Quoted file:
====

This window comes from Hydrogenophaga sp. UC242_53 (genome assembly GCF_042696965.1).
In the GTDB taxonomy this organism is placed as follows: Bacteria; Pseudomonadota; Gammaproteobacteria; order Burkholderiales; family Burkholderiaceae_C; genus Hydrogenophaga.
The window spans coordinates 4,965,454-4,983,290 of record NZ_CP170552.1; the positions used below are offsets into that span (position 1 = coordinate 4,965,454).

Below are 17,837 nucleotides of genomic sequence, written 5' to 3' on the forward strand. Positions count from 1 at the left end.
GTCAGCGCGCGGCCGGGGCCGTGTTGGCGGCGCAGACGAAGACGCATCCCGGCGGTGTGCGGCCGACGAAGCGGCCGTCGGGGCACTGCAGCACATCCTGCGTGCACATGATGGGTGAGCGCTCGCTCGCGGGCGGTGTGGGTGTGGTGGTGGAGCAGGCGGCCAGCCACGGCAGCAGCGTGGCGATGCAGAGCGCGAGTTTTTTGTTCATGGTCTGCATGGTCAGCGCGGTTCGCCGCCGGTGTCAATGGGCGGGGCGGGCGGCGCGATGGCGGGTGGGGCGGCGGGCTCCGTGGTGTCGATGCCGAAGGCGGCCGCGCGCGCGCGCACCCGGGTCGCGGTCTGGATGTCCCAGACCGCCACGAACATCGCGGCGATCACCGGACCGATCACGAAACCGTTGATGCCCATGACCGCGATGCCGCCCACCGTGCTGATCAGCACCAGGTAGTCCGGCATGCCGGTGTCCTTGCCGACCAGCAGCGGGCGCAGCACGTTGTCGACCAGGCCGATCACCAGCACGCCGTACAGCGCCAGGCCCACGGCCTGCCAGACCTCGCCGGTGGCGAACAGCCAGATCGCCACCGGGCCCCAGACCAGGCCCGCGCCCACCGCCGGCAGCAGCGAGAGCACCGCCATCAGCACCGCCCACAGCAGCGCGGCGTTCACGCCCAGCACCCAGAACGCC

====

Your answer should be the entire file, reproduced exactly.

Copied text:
This window comes from Hydrogenophaga sp. UC242_53 (genome assembly GCF_042696965.1).
In the GTDB taxonomy this organism is placed as follows: Bacteria; Pseudomonadota; Gammaproteobacteria; order Burkholderiales; family Burkholderiaceae_C; genus Hydrogenophaga.
The window spans coordinates 4,965,454-4,983,290 of record NZ_CP170552.1; the positions used below are offsets into that span (position 1 = coordinate 4,965,454).

Below are 17,837 nucleotides of genomic sequence, written 5' to 3' on the forward strand. Positions count from 1 at the left end.
GTCAGCGCGCGGCCGGGGCCGTGTTGGCGGCGCAGACGAAGACGCATCCCGGCGGTGTGCGGCCGACGAAGCGGCCGTCGGGGCACTGCAGCACATCCTGCGTGCACATGATGGGTGAGCGCTCGCTCGCGGGCGGTGTGGGTGTGGTGGTGGAGCAGGCGGCCAGCCACGGCAGCAGCGTGGCGATGCAGAGCGCGAGTTTTTTGTTCATGGTCTGCATGGTCAGCGCGGTTCGCCGCCGGTGTCAATGGGCGGGGCGGGCGGCGCGATGGCGGGTGGGGCGGCGGGCTCCGTGGTGTCGATGCCGAAGGCGGCCGCGCGCGCGCGCACCCGGGTCGCGGTCTGGATGTCCCAGACCGCCACGAACATCGCGGCGATCACCGGACCGATCACGAAACCGTTGATGCCCATGACCGCGATGCCGCCCACCGTGCTGATCAGCACCAGGTAGTCCGGCATGCCGGTGTCCTTGCCGACCAGCAGCGGGCGCAGCACGTTGTCGACCAGGCCGATCACCAGCACGCCGTACAGCGCCAGGCCCACGGCCTGCCAGACCTCGCCGGTGGCGAACAGCCAGATCGCCACCGGGCCCCAGACCAGGCCCGCGCCCACCGCCGGCAGCAGCGAGAGCACCGCCATCAGCACCGCCCACAGCAGCGCGGCGTTCACGCCCAGCACCCAGAACGCC